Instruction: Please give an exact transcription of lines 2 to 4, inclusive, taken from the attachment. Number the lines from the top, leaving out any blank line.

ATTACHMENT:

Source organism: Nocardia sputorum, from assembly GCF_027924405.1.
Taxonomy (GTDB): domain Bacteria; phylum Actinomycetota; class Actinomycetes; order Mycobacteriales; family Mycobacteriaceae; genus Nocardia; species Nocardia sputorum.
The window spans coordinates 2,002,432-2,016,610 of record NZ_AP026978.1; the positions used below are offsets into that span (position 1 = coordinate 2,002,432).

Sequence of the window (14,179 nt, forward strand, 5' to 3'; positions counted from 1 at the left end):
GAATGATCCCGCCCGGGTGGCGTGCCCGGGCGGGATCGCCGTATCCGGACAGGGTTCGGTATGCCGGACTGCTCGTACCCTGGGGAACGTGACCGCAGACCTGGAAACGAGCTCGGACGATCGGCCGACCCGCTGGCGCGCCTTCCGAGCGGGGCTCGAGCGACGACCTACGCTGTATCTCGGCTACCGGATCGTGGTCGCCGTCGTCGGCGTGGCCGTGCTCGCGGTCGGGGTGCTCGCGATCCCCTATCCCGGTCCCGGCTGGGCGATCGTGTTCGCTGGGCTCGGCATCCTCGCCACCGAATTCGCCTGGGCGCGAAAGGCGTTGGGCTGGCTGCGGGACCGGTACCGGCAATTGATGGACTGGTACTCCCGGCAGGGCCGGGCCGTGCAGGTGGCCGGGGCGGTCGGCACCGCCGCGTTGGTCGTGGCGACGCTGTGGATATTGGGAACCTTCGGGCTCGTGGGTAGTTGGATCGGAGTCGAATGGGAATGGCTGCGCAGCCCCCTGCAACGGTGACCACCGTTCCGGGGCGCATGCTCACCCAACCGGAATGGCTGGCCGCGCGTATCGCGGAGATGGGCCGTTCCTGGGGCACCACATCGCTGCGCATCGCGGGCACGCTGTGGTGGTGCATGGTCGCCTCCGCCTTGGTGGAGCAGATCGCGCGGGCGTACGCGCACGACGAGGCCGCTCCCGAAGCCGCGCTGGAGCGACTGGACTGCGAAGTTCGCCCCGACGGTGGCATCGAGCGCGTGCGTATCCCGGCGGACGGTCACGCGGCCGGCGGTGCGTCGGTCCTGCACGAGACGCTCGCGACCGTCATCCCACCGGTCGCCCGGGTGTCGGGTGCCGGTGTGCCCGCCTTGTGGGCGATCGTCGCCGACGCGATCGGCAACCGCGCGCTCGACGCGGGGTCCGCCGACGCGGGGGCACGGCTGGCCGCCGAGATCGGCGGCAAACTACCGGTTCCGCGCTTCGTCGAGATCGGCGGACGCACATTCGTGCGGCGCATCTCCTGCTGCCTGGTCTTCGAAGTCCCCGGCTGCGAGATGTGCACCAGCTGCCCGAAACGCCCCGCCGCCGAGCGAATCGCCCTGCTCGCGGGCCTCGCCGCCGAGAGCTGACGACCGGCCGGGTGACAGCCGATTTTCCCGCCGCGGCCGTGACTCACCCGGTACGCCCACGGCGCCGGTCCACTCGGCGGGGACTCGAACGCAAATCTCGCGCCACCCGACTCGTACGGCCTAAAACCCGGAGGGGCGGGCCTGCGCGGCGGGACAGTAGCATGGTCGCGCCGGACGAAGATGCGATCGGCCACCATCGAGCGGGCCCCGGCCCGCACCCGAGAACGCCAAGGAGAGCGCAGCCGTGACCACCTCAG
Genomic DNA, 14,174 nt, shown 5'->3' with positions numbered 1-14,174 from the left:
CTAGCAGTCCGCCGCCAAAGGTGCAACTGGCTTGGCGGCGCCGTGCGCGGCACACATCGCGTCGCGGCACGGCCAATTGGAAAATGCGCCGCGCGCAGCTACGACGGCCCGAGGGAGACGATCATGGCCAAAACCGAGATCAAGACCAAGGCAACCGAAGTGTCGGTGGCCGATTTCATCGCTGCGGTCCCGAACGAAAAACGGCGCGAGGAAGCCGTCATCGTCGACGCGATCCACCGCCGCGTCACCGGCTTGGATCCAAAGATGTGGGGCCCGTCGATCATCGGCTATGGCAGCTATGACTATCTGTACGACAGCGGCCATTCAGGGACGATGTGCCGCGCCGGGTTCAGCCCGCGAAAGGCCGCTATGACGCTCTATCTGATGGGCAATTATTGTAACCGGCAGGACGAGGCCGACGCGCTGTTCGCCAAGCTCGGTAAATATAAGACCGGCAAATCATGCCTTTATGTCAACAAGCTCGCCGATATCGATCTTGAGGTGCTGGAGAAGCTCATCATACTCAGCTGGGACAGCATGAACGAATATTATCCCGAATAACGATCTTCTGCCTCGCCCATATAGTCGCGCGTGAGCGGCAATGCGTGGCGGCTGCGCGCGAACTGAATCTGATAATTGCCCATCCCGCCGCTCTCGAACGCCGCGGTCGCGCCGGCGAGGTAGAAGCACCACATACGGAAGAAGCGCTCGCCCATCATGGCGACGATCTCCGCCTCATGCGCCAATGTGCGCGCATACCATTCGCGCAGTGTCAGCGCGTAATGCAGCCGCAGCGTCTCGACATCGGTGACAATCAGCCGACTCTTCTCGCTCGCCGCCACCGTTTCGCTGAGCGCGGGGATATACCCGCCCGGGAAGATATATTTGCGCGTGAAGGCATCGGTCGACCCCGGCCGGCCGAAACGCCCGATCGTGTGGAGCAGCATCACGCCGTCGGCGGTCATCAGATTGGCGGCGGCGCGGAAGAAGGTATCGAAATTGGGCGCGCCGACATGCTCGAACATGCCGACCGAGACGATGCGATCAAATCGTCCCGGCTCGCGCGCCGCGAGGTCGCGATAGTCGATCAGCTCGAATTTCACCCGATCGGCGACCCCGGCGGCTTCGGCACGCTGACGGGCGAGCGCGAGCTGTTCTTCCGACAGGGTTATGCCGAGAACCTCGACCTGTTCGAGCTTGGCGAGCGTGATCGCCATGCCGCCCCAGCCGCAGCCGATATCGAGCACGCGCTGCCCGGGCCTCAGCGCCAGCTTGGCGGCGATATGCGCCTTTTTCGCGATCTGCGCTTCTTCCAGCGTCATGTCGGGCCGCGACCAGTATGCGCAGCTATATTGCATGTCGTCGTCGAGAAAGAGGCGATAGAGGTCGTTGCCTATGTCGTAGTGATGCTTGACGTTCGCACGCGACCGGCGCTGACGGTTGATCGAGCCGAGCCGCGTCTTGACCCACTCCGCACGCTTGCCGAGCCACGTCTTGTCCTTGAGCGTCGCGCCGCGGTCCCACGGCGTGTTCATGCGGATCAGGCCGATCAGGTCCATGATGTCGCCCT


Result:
Taxonomy (GTDB): domain Bacteria; phylum Actinomycetota; class Actinomycetes; order Mycobacteriales; family Mycobacteriaceae; genus Nocardia; species Nocardia sputorum.
The window spans coordinates 2,002,432-2,016,610 of record NZ_AP026978.1; the positions used below are offsets into that span (position 1 = coordinate 2,002,432).

Sequence of the window (14,179 nt, forward strand, 5' to 3'; positions counted from 1 at the left end):